Considering the case of one error, S0 is added, modulo 2, preferably using a network of XOR gates 530, to the output of the first feedback shift register 516 (α-gen0). If the relationship

(S 0gen 0 )=0  (50)

holds, it is concluded that there is an error in the present data bit. The bit being currently output from the frame store is toggled. The search is halted, and the data is output from the frame store.

Considering the case of two errors, if the following relationship holds, there is an error in the current bit being output from the frame store:

(S 0gen 0 )⊙(S 1gen 1 )=(S 2gen 2 )  (51)

It is now necessary to store the three terms calculated in the immediately preceding equation into the registers R[2:0] 502 which previously stored the syndromes S0-S2. This is represented by line 532.

The process continues, now looking for the second error, and reusing the data in registers R[2:0] 502, which now contains the syndromes as adjusted by the previous iteration. The adjusted syndromes are denoted S0′-S2′.

S 0′=(S 0gen 0 ),etc.  (52)

Now, if

(S 0′+αgen 0 )=0  (53)

the second error has been found, and the bit being currently output from the frame store is toggled by XOR gate 534. If the search fails, more than two errors may be present and an error signal (not shown) is set.

the Galois Field Multiplier 528 is a clocked digital circuit and is disclosed with reference to FIG. 40. The tps data is received very slowly, relative to the other processes occurring in the multicarrier digital receiver 126. It is thus possible to execute the iterative substitution search slowly, and the Galois Field Multipliers are designed for minimum space utilization. They do not require alpha generators, but rely on small constant coefficient multipliers, with iterative feedback to produce the required alpha values. The arrangement takes advantage of the relationship in Galois Field arithmetic

αn1·αn−1  (54)

After initialization by a signal init 536 which selects multiplexers 538, 540, the multiplicand A 542 is accumulated in register 544 and repeatedly multiplied by the value α1 in multiplier 546. The output on line 548 is repeatedly ANDed bitwise with the multiplicand B held in a shift register 550. The output of the shift register is provided on a one bit line 552 to the gate 554. The output of the gate 554 is accumulated in register 556 using the adder 558.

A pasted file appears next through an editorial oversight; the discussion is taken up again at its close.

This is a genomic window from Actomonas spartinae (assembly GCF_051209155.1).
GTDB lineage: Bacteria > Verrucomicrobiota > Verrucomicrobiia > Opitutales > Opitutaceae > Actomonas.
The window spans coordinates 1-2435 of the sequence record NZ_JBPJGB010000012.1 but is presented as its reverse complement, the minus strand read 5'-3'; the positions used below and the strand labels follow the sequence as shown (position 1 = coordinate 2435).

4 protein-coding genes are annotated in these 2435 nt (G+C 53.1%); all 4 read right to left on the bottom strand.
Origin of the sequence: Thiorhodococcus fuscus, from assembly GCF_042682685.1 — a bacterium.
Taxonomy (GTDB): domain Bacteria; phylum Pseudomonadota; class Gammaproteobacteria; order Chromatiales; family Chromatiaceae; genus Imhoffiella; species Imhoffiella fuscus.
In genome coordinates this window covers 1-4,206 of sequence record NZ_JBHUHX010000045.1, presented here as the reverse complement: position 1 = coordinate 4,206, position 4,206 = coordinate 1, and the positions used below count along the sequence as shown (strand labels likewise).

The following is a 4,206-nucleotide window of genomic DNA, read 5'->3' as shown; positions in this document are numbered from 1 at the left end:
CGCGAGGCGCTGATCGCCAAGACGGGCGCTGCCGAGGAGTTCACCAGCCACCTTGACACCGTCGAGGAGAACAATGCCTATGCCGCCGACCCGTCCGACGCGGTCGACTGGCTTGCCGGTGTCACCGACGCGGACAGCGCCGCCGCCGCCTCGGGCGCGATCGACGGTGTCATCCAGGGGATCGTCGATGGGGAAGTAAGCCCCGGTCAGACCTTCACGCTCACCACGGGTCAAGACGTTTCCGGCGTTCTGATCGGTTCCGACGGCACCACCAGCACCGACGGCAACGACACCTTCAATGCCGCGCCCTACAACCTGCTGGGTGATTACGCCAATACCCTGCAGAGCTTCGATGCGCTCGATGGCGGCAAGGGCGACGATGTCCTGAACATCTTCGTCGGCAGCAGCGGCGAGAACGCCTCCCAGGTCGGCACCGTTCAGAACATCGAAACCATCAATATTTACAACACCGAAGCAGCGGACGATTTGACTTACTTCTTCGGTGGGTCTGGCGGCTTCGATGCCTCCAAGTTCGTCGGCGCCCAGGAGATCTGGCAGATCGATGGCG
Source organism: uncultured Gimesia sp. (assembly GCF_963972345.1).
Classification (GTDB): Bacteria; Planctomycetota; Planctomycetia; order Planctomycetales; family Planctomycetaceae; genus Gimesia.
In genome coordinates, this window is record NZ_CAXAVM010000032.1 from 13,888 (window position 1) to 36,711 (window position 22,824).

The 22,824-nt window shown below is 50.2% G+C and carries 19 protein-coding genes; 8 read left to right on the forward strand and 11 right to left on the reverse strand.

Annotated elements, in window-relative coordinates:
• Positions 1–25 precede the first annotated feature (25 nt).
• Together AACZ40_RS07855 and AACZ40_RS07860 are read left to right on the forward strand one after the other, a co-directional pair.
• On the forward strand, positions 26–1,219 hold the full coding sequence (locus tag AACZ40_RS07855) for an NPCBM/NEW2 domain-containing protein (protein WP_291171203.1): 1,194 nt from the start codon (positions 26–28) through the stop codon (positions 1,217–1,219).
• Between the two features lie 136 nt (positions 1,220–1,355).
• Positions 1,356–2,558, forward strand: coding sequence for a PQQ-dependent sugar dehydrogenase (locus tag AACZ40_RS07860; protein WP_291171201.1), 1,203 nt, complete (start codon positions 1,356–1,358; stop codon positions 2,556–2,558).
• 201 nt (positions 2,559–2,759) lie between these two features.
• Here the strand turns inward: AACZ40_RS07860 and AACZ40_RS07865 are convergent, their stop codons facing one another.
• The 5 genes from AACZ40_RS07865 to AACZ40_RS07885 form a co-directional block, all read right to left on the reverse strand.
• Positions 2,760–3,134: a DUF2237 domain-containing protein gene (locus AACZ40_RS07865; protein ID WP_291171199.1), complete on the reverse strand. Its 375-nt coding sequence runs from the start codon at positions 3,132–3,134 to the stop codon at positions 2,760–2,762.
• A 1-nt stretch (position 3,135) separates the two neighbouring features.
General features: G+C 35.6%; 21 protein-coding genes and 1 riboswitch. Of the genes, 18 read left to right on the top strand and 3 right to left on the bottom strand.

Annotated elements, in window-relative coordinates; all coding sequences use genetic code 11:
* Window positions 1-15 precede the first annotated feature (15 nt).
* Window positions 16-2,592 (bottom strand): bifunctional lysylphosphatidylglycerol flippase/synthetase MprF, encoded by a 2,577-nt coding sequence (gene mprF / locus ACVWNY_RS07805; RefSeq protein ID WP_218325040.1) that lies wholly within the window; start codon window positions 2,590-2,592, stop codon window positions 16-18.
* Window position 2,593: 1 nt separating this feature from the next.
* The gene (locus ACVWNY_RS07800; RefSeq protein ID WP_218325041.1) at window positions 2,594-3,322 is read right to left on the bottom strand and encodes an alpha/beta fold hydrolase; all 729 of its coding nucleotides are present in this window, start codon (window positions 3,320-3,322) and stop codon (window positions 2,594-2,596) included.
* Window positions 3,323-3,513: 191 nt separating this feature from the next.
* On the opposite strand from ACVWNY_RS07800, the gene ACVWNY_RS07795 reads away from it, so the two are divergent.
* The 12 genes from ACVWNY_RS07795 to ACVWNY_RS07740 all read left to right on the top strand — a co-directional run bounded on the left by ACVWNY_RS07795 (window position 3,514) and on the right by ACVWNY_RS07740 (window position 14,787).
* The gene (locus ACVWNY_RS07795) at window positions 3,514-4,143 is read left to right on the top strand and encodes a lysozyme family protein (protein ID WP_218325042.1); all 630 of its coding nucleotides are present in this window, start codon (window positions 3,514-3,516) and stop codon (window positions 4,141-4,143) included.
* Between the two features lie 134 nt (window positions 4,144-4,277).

The input and output signals and signals relating to the microprocessor interface 142 of the tps sequence extract block 172 are described in tables 21, 22, and 23. Circuitry of the tps sequence extract block 172 and the BCH decoder 496 is disclosed in Verilog code listings 20 and 21.

Automatic Fine Frequency Control and Automatic Sampling Rate Control

A non ideal oscillator present in the transmission chain of an orthogonal frequency division multiplexed (“OFDM”) signal affects all carriers in the OFDM symbols. The OFDM carriers adopt the same phase and frequency disturbances resulting from the noisy local oscillator. Variations in the frequency of the Local Oscillator lead to phase shifts, and consequent loss of orthogonality within the OFDM symbol. Therefore competent automatic frequency control is required in the receiver to track the frequency offsets relative to the transmitter in order to minimize these phase shifts and hence maintain orthogonality.